The Pig Yard

January arrived damp and windy and half way through the month we experienced our first snow fall of the season. At the first signs of snow the nation panics, notices go out at work about leaving early in case it gets worse - we no longer appear to be a hardy nation willing to take risks.

Early in the month we went to see Lord of the Rings - Return of the King. This is an epic film in every sense of the word. It has a run time of 3 hours 20 minutes but it doesn't seem that long although some people thought the last half hour was too long and too sentimental. We enjoyed every minute, the battle scenes are incredible, the fellowship of the characters is heart rending and finally the leadership shown is enviable. We laughed, we cried and we fought every battle to such an extent that we were totally exhausted by the end of it.

Rather than wait at the end to pick over the pieces of the film with our friends we opted for a fish and chip supper at home in front of a roaring log fire pondering the brilliance of the director and designers.

We spent the weekends visiting friends and making sure that we didn't lose contact over the winter when it is very tempting to batten down the hatches and wait for the spring to arrive.

Jane had to work one Saturday morning at the surgery but this gave Steve time to cut up more logs and take out his work frustrations with a felling axe. The wood pile was getting a little low and so a couple of hours cutting wood is always beneficial for Steve's fitness level and the future fuel supply.

We are currently burning four wheelbarrow loads of wood every week and this enables us to keep the wood burner going 24 hours a day. The library is very rarely cold because the stone fireplace acts as a large storage heater.

We were informed this month that The Ballooning Business is now being operated by Mike Gabb of Heart of England Balloons. It's a little uncertain as to what this will mean in terms of our crewing for the business and the other benefits we get like a launch site and the availability of propane gas for our private flights. It seems that nothing will change but it is still early days.

We have been involved with the business since its inception fourteen years ago and it's important to recognise that all things change in time. Steve had already decided not to fly commercially this year and therefore we hope to fly a lot more of our friends, neighbours and work colleagues.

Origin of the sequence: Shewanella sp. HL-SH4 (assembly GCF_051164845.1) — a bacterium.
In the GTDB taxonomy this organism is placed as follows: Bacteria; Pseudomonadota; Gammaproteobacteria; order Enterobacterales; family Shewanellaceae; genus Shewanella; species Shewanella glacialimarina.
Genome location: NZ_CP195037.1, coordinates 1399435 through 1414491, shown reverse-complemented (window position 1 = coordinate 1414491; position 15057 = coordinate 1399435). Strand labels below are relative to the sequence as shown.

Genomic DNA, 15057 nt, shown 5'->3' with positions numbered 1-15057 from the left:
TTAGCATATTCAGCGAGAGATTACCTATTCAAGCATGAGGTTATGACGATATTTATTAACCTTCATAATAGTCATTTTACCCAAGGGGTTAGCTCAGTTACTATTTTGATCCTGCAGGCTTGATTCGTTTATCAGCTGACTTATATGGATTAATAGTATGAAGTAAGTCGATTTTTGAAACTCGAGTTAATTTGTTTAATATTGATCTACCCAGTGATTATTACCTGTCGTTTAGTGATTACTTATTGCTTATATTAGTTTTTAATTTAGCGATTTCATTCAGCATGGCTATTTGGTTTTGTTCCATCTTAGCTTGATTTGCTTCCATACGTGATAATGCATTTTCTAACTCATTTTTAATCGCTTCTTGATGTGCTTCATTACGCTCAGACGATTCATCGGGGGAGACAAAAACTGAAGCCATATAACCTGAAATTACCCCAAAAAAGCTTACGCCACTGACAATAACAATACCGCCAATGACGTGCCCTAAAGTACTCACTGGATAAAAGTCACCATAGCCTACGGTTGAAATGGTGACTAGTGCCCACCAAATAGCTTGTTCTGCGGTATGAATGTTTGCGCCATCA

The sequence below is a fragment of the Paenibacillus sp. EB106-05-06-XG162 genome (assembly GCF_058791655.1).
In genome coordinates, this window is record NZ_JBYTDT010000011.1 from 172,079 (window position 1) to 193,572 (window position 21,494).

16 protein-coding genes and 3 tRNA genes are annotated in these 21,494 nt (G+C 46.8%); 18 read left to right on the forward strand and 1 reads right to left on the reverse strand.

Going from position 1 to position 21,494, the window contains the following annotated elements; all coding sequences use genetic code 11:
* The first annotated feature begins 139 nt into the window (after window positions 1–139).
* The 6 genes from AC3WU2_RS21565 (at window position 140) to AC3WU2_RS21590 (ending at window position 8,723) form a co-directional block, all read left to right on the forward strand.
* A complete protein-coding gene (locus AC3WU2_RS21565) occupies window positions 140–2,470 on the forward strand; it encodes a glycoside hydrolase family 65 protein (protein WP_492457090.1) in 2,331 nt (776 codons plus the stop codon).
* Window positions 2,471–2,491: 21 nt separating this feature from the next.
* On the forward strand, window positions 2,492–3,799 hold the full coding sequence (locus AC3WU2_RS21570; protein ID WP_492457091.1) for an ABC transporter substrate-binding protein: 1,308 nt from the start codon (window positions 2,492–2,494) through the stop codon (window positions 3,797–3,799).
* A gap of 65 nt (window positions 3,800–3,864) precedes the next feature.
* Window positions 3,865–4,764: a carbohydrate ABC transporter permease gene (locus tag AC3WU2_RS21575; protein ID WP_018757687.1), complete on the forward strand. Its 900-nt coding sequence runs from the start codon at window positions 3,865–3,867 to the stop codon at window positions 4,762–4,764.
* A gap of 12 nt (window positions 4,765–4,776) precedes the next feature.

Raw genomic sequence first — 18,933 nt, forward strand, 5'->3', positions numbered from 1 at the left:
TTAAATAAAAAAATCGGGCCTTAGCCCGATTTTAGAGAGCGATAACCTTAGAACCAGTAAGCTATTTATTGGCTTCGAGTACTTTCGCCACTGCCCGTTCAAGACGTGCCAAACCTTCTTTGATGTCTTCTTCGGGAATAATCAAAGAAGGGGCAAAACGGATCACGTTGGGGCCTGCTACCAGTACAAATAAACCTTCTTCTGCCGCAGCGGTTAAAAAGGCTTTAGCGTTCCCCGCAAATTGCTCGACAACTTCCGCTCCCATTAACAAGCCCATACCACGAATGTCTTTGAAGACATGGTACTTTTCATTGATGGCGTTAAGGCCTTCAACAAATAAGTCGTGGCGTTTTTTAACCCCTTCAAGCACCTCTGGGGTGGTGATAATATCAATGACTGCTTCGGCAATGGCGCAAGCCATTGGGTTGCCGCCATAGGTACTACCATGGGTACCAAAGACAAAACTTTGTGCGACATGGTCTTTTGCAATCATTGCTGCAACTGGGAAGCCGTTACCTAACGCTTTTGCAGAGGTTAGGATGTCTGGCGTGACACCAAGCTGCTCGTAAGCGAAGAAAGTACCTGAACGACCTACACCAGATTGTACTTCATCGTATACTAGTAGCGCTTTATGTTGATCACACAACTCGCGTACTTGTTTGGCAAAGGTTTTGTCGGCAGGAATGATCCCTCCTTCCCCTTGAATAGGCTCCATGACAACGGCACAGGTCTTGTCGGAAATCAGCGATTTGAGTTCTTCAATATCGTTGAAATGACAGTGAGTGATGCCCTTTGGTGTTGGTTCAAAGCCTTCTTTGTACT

As a farewell gesture to the old ballooning business we produced a second edition of Aerotwat. For the uninitiated the official publication of The British Balloon and Airship Club is called Aerostat. Ten years ago we produced a spoof publication relating humorous incidents and highlighting the quirks of pilots and crew. This proved to be very successful and became a collectors item.

After a ten year gap the technology has advanced enabling us to improve on the production quality of the second edition. We have also managed to transfer it to the web with some slight modifications and you can find page 1 at Aerotwat Issue 2. You will have to await the official publication date of 27 February to see more.

One Sunday we took the opportunity of some fine, cold weather to start building the phase 2 level of the decking. This will give a step up to the main decking and also extend out over the pond. There is a concrete path to be removed and this will take some effort because it is at least 15 centimetres thick. Whenever we remove rubble or concrete the problem is getting rid of it at the local waste areas. The council have made it more difficult to dump household waste in an attempt to reduce their costs and this has resulted in an increase in fly tipping into ditches and gateways in the countryside around the village.

In the last week of the month we had a snowfall which amounted to 10 centimetres in about 30 minutes. The impact of this blizzard was that everyone at work left for home around 16:00 and the resulting panic of lemmings lead to gridlock in Northampton. Jane was already at home and therefore went around the village and took some photographs.

Steve left work at 18:15 hoping that the traffic would have sorted itself out however it took him 1 hour 30 minutes to drive home, a journey that normally takes him 20 minutes. Others were not so fortunate and even those that left Northampton at 21:00 still took 3 hours to travel 5 miles.